All about startup IPOs and Mamaearth’s exponential growth

For the startup ecosystem, the current flurry of IPOs has a strong cascading effect as the early investors get a good exit.
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In the yesteryears, SEBI rules required an IPO-aspirant to be profit-making for at least three years before it took the primary market route and onboarded a broader set of investors. But, for the longest time, ‘profitability’ was sort of a daydream for VC-backed startups.

However, promoters, VC-backers, and IPO investors are showing a much higher degree of maturity in embracing problem-solving solutions, taking long-term calls instead.

Zomato’s killing opening on the bourses in July is a strong point in case. And what has followed is a flurry of IPO-aiming activity by the Indian startups — Nykaa, Policybazaar, MobiKwik, Tracxn, Delhivery, CarTrade, and Paytm. Another notable mention is Freshworks, but the SaaS giant has listed in the US.

For the startup ecosystem, the current flurry of IPOs has a strong cascading effect as the early investors get a good exit, which can be redeployed in the next round of promising startups. 

The market is also seeing a new class of investors. A Paytm Money study revealed that 27 percent of those who applied for Zomato shares on its platform on Day 1 of the IPO were under the age of 25 while 60 percent were under 30 years of age. 

Moreover, the number of demat accounts, which stood a little over 2.34 crore in April 2015, grew over 2.76 times to nearly 6.49 crore at the end of July 2021.

Given the phenomenal rise in the digitisation of financial services, and the sky-rocketed number of demat accounts, it would be a fair assumption that digitisation and proliferation of fintechs have brought in a lot of first-time investors in the market.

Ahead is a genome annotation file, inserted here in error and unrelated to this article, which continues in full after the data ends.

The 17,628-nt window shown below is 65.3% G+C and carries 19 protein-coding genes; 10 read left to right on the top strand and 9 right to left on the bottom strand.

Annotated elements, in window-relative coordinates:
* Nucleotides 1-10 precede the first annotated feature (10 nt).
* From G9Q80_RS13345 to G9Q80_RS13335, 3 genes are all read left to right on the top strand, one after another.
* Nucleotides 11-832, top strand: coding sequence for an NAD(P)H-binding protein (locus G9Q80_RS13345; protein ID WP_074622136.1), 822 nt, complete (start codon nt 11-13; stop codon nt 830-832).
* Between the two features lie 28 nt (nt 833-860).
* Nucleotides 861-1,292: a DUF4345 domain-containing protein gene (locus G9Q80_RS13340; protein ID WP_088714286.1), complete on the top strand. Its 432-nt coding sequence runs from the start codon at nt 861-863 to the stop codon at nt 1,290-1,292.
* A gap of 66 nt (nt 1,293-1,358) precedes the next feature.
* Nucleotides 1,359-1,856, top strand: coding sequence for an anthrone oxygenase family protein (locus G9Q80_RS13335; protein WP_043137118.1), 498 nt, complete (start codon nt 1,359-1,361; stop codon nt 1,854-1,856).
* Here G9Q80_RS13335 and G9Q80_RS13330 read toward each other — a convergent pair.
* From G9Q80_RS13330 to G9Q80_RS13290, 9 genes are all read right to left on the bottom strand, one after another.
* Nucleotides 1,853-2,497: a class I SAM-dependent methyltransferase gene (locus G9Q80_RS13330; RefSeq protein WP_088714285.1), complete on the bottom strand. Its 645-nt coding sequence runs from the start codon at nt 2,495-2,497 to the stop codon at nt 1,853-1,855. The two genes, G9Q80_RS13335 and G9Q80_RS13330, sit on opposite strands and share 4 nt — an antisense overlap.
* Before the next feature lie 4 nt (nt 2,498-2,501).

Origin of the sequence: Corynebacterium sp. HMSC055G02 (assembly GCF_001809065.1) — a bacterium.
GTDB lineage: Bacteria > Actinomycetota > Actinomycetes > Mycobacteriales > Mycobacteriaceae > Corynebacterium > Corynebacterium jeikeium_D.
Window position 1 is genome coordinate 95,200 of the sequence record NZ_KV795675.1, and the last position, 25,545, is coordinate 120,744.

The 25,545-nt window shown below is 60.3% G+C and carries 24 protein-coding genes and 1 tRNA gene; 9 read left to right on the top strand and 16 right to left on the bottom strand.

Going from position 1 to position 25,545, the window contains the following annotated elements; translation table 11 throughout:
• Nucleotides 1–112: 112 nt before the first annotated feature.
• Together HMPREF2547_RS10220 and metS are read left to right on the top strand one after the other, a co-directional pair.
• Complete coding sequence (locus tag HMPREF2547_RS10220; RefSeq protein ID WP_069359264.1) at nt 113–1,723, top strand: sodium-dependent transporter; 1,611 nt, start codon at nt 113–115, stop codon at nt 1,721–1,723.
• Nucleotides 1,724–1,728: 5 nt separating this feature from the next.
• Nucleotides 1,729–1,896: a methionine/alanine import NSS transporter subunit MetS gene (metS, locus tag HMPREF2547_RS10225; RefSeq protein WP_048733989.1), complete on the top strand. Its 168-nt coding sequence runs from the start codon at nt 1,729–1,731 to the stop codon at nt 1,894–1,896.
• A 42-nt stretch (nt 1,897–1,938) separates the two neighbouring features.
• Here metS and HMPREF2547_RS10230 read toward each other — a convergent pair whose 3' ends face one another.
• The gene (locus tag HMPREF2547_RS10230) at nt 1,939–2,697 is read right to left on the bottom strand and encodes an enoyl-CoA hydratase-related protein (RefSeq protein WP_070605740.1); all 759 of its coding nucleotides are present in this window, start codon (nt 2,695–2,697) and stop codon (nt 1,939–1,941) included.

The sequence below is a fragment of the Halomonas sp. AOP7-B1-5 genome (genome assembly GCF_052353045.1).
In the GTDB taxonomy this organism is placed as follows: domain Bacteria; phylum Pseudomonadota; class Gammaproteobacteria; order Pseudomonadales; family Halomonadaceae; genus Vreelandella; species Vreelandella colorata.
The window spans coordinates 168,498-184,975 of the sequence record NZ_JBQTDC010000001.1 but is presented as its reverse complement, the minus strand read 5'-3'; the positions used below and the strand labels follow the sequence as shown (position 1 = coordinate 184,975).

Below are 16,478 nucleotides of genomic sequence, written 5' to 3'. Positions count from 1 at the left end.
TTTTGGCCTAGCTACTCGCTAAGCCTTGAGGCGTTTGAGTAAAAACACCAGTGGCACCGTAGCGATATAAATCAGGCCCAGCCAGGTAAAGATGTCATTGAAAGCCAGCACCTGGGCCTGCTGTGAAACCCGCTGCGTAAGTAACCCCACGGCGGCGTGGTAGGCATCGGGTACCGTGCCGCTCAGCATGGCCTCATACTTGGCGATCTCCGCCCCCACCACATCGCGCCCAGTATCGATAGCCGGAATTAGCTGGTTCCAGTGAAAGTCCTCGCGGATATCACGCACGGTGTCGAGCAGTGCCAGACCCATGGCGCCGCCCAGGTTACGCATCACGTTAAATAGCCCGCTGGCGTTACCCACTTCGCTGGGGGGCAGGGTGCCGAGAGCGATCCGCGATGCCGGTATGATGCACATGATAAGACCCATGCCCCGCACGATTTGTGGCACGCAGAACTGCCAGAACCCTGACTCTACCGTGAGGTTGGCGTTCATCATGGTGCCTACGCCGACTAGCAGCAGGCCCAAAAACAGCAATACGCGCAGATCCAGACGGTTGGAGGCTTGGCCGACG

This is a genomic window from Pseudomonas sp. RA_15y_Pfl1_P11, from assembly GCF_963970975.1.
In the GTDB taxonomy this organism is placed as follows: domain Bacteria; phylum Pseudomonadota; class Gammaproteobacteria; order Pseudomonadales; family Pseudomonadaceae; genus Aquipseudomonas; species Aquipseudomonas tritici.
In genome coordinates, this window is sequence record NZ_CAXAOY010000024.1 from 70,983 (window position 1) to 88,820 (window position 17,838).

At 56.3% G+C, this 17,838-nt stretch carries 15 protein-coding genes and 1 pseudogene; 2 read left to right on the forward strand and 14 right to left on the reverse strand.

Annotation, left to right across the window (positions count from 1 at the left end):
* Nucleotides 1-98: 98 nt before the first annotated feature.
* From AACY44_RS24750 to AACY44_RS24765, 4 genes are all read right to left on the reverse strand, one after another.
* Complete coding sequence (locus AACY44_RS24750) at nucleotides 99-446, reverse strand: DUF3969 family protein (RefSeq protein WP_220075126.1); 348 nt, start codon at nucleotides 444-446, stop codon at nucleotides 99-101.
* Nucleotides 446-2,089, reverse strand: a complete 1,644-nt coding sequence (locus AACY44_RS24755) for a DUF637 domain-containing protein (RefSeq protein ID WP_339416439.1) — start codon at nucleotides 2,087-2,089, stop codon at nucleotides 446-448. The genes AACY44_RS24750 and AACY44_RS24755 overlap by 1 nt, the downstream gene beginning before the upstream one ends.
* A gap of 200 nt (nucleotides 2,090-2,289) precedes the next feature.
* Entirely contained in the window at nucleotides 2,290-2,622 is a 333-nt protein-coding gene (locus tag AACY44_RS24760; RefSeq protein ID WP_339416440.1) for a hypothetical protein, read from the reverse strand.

To understand the impact of these IPOs on the startup ecosystem and the inflow of funding, read our story here.


The Interview

Founded in 2016 as a solution to a personal problem by Varun and Ghazal Alagh, D2C personal care brand Mamaearth crossed an ARR of Rs 700 crore ($100 million) this April. 

What started with a simple mission of providing natural and toxin-free products for baby skin, and help alleviate the stress of new parents is today on the path to becoming a 'house of brands'. 

Co-founder and COO Ghazal Alagh breaks down the brand’s remarkable journey in an interview with YourStory.


Editor’s Pick: Weddings post COVID-19

India is known worldwide for its ‘big fat weddings’. However, the COVID-19 pandemic cast a massive shadow on the wedding industry.

Prerana Agarwal Saxena, who started Theme Weavers Designs in 2008, believes that the Indian wedding industry is in the midst of an evolution and wedding planners must be prepared. Read more.

Prerana Agarwal Saxena, Founder, Theme Weavers Designs


Startup Spotlight

Using AR to help visualise décor

Founded in 2020 by Siddharth Chandrashekar, Pixel and Mortar is developing a platform that allows users to combine digital and physical, enabling a world where a trained interior designer creates mood boards to understand user preferences and then suggests furniture, rugs, wallpapers, lamps, furnishings, and more. Read more.

Illustration: YS Design


News & Updates


Before you go, stay inspired with… 

“There is a constant fear of what if [something’s] not right. When we started, that fear was much less; we were more open to experimentation. With growth, the fear of failure also increases — the fear of not being innovative enough or fast enough when you look at the competition.”

Ghazal Alagh, Co-founder and COO, Mamaearth


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